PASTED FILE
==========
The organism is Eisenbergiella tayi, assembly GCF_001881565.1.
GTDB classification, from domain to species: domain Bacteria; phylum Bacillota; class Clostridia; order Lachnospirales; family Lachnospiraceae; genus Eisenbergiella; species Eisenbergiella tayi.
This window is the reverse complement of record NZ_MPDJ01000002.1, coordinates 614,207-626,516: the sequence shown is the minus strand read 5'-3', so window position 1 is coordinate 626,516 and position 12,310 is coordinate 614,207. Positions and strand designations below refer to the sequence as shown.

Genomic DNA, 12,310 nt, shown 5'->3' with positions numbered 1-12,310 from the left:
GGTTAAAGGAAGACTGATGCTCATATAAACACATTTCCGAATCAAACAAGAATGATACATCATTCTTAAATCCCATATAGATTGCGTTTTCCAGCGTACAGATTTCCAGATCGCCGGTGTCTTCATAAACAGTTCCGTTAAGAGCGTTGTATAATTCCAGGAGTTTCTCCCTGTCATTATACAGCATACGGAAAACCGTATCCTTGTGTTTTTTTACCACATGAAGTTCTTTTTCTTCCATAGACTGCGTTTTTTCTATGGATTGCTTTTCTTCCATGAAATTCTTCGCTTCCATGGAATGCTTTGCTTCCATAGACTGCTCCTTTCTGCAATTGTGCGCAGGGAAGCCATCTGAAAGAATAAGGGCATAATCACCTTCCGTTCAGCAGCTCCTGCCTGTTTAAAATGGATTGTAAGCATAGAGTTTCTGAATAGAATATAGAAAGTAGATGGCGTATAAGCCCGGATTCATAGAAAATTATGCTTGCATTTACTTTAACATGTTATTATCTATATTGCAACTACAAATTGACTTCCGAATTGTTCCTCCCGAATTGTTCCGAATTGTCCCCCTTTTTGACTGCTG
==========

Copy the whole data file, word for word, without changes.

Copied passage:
The organism is Eisenbergiella tayi, assembly GCF_001881565.1.
GTDB classification, from domain to species: domain Bacteria; phylum Bacillota; class Clostridia; order Lachnospirales; family Lachnospiraceae; genus Eisenbergiella; species Eisenbergiella tayi.
This window is the reverse complement of record NZ_MPDJ01000002.1, coordinates 614,207-626,516: the sequence shown is the minus strand read 5'-3', so window position 1 is coordinate 626,516 and position 12,310 is coordinate 614,207. Positions and strand designations below refer to the sequence as shown.

Genomic DNA, 12,310 nt, shown 5'->3' with positions numbered 1-12,310 from the left:
GGTTAAAGGAAGACTGATGCTCATATAAACACATTTCCGAATCAAACAAGAATGATACATCATTCTTAAATCCCATATAGATTGCGTTTTCCAGCGTACAGATTTCCAGATCGCCGGTGTCTTCATAAACAGTTCCGTTAAGAGCGTTGTATAATTCCAGGAGTTTCTCCCTGTCATTATACAGCATACGGAAAACCGTATCCTTGTGTTTTTTTACCACATGAAGTTCTTTTTCTTCCATAGACTGCGTTTTTTCTATGGATTGCTTTTCTTCCATGAAATTCTTCGCTTCCATGGAATGCTTTGCTTCCATAGACTGCTCCTTTCTGCAATTGTGCGCAGGGAAGCCATCTGAAAGAATAAGGGCATAATCACCTTCCGTTCAGCAGCTCCTGCCTGTTTAAAATGGATTGTAAGCATAGAGTTTCTGAATAGAATATAGAAAGTAGATGGCGTATAAGCCCGGATTCATAGAAAATTATGCTTGCATTTACTTTAACATGTTATTATCTATATTGCAACTACAAATTGACTTCCGAATTGTTCCTCCCGAATTGTTCCGAATTGTCCCCCTTTTTGACTGCTG